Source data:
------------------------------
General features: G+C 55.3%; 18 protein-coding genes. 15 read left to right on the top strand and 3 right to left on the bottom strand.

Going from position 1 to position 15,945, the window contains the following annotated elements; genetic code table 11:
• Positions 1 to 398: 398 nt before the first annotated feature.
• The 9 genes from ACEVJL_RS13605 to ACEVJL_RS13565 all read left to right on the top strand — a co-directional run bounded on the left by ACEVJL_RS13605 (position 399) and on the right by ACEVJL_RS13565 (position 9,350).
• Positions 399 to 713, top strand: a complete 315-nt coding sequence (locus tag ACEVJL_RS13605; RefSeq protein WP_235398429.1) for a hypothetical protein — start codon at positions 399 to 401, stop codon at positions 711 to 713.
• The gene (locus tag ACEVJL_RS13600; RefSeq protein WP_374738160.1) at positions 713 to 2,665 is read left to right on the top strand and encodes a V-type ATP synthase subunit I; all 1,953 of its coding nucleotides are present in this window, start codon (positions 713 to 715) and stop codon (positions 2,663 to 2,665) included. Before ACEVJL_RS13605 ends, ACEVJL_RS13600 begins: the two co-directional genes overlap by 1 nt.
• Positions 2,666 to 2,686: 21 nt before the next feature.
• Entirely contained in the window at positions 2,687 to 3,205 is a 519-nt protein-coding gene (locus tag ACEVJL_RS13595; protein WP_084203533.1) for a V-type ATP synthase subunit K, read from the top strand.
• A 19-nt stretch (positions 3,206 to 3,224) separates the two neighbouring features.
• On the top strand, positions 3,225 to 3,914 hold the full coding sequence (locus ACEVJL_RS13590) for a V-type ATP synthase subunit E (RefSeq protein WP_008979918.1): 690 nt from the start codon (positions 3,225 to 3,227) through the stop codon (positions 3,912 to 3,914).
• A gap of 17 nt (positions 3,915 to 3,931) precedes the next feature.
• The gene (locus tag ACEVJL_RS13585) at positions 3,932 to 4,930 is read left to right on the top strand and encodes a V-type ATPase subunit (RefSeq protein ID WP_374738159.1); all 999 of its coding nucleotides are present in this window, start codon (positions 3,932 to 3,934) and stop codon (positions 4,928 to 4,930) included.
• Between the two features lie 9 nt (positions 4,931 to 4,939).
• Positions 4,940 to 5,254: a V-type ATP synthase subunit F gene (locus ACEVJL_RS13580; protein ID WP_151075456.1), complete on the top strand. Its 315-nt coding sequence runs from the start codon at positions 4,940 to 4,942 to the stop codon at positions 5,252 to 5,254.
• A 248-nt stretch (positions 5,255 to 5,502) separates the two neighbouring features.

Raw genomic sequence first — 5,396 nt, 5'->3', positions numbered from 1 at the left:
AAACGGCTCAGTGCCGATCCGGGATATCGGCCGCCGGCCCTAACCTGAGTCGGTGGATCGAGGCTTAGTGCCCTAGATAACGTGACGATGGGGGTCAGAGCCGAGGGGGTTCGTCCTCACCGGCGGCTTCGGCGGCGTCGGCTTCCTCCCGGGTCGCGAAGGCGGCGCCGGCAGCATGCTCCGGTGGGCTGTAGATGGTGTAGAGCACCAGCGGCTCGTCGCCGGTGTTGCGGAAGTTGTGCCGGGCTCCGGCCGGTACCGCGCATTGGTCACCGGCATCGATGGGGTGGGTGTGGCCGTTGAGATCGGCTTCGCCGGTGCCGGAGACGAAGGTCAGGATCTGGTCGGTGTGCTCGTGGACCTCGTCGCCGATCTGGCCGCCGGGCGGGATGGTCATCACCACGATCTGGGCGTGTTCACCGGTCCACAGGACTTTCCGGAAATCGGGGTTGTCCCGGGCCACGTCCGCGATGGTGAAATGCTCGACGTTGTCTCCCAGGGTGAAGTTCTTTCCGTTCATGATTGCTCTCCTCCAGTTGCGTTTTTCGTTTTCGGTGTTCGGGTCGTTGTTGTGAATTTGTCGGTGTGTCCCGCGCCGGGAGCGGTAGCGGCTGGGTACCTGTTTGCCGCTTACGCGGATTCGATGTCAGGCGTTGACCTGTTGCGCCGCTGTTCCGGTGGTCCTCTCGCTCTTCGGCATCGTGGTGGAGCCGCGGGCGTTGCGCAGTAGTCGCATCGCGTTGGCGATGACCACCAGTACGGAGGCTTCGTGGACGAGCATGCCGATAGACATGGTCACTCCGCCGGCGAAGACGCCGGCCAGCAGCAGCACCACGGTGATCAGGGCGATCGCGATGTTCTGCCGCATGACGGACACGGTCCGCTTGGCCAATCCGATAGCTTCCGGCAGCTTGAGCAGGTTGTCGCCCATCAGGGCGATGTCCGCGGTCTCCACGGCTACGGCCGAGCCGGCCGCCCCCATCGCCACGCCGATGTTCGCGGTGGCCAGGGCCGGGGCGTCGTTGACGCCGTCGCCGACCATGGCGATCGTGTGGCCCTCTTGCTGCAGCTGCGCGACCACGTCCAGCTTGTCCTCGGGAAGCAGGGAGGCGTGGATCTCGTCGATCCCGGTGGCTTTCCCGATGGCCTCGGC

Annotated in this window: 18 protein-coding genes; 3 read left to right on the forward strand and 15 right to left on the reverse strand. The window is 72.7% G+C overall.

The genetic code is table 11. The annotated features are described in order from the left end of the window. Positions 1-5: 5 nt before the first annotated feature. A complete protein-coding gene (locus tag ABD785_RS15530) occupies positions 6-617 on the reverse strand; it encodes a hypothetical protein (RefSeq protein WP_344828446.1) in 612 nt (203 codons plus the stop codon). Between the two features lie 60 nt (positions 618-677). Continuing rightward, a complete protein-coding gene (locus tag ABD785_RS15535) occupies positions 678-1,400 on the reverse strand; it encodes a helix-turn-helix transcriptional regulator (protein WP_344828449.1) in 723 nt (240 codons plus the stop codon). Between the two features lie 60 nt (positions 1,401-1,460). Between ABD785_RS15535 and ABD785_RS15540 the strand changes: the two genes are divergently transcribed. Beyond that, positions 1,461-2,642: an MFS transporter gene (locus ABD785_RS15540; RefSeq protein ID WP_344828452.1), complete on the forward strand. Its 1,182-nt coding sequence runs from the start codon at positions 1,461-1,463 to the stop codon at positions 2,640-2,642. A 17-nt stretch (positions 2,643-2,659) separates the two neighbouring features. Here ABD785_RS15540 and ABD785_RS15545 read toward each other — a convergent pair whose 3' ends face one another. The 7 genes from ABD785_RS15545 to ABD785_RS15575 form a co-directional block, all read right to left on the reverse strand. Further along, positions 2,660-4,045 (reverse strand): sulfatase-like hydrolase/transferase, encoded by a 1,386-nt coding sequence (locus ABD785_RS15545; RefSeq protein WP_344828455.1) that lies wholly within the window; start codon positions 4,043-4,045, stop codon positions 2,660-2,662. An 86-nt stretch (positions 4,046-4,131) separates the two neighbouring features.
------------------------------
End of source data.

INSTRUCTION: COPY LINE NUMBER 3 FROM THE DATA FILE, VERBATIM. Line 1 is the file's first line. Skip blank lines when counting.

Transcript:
• Positions 1 to 398: 398 nt before the first annotated feature.